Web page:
Thursday, January 06, 2011

Independent Inc. Perfection Output Up 115%

SINGAPORE -- Perfection hit a record high last year: its production increased by 115% from the previous year.

According to a report published by Independent Inc. today, its 2010 production batch of International Baccaulaurate (IB) perfect-scorers amounted to 28 units, compared to the 13 from 2009.

"We are, of course, very proud of our achievements," said an inside source, who wished to remain anonymous. "This kind of production history was something we hoped to achieve, but did not dare to expect."

The International Baccaulaurate is a Diploma Programme which utilises a strict grading system to determine the value of the finished product, and grades them with a "points" system. A perfect score requires 45 points, broken down into seven points each in six academic criteria and three bonus points which judge the products' non-academic qualities, among other things.

Independent Inc. also boasted an extremely high international-quality output, which refer to products which score 40 points or higher. Last year 71.4% made the cut, compared to 68.9% the previous year.

The organisation's only setback was the pass rate. According to the release, a product was disqualified from assessment due to malpractice, and as such, the pass rate dropped from 100% the previous year, to 99.8% last year.

"These kinds of figures are unprecedented," said Adelheid Schwartz, a spokesperson for the International Baccaulaurate Organisation, in a telephone interview from Geneva. "It completely changes what we know about mass-produced academic perfection."

"It has certainly redefined the concept of the 'bell curve'," she added.

Independent Inc. attributes its high quality output to a meticulous two-year assembly line and stringent quality control checks spread across that period. It has been known to discard products which don't make it through the first year of assessment checks, or reassemble them from scratch, to ensure the high yield of its output.

The organisation has also promised to deliver greater yields of production output this year. "When you supply the likes of Oxbridge and the Ivy League, you have to step it up a notch," said our anonymous source. "87.8% of our output already qualify to be shipped there for enhancements and specialisation."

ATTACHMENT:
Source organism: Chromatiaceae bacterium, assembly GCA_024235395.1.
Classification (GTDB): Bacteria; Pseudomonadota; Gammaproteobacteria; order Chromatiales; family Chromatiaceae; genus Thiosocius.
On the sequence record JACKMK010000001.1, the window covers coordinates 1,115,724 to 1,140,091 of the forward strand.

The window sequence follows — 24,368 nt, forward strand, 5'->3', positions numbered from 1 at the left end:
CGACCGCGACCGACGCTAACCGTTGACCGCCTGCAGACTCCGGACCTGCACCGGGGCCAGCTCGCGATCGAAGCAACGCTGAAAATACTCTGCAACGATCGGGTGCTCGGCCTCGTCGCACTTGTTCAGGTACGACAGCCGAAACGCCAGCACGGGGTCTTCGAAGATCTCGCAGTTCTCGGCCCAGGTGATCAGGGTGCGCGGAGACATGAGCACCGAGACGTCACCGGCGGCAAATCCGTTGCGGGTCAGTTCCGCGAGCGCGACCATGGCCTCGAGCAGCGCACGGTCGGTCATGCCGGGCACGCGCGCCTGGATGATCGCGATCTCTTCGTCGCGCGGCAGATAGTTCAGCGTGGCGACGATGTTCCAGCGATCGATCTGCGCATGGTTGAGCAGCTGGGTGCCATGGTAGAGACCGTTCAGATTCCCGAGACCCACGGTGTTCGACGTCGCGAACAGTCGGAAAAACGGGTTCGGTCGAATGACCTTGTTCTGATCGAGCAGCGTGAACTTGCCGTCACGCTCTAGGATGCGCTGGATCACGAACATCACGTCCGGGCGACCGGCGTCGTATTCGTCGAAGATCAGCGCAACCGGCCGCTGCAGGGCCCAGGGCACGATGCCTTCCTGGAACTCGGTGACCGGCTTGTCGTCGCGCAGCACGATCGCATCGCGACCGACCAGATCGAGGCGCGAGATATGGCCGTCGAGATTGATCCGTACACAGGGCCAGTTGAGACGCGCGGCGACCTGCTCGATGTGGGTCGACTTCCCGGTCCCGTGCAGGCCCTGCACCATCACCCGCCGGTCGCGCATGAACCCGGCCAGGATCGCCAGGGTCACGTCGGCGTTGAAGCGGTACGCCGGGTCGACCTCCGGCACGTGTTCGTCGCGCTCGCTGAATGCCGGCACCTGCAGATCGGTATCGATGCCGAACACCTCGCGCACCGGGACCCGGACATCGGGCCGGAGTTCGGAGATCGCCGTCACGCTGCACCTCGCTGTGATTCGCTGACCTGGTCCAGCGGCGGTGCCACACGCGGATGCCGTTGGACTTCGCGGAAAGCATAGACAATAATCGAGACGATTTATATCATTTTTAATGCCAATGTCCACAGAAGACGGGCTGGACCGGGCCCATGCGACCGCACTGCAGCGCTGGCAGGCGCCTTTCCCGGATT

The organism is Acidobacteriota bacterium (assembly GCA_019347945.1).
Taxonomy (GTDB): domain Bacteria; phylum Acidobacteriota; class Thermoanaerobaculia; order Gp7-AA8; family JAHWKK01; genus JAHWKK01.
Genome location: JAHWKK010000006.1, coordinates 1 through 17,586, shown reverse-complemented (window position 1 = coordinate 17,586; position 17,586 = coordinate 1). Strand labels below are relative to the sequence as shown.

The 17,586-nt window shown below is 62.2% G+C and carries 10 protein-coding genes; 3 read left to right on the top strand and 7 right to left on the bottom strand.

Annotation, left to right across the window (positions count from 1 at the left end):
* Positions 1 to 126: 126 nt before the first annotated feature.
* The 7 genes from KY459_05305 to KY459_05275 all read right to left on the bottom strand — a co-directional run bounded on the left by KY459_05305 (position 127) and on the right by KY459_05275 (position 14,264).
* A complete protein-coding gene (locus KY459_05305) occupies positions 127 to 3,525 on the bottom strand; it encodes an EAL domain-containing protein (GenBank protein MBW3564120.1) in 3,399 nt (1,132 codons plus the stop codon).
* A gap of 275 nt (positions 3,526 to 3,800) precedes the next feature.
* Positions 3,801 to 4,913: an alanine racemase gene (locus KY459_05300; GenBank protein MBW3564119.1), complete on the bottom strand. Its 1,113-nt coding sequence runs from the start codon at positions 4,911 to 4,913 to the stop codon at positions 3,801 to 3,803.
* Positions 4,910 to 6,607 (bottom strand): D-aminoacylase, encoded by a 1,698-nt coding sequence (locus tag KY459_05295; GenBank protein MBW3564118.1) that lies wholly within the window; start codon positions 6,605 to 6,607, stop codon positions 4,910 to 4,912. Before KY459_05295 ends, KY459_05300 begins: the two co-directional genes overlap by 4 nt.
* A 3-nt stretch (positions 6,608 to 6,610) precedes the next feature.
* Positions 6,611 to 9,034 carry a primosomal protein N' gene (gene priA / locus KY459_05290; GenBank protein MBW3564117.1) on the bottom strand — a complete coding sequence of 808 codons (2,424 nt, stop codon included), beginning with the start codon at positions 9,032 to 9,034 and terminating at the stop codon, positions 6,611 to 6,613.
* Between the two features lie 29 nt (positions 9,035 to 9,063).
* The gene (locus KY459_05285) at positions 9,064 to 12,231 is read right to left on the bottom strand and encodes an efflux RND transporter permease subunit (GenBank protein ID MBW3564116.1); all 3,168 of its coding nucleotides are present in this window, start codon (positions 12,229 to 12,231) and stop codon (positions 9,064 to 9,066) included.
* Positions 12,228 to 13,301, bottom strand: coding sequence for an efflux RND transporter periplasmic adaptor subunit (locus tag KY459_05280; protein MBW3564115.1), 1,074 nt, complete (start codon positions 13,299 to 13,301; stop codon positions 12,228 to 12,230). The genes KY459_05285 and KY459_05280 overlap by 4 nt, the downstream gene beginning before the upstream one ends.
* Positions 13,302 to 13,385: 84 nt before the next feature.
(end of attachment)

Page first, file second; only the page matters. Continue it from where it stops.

Experts, however, warn about the inflationary effects of increasing numbers of such high-quality produce. Professor Ashwarnit Singh, a market analyst specialising in academic economics, says, "Perfection is like any other currency. If its supply keeps increasing, its value will eventually start decreasing."

"When everybody's super, no one will be," he added.

Critics have also criticised the assessment criteria as being too focused on the academic aspects of the product, and is not focusing on other like skills.

"We haven't invented a printing press which spits out Renaissance masterpieces at the push of a button," said one critic. "You can't mass-produce art like that. And life is an art."


Okay, first of all, this IS NOT a thinly-veiled jibe at a specific institution or organisation: all persons mentioned in this article are fictional, and I don't really have anything personal against the IB programme. It IS HOWEVER a thinly-veiled satire of our current educational system. We obsessed with mass-producing top-scorers sate our unhealthy desires for perfection and superiority.

Many people have been saying this over and over, from an awesome girl who spoke about it in her valedictorian speech, to this guy who is inspired by Apple's policy of thinking differently. But nobody says it better than Sir Ken Robinson. We are using an outdated education system which mass-produced "educated" people for the industrial revolution, and that is what we have been doing ever since. We have to stop chasing the numerical results, and look for the quality in people's lives, because at the final judgment, that is all that matters.

Because when everybody's super, no one will be.
The Edna Man

EDIT 080111: Even a Japanese romance manga from the 1990s knows it.

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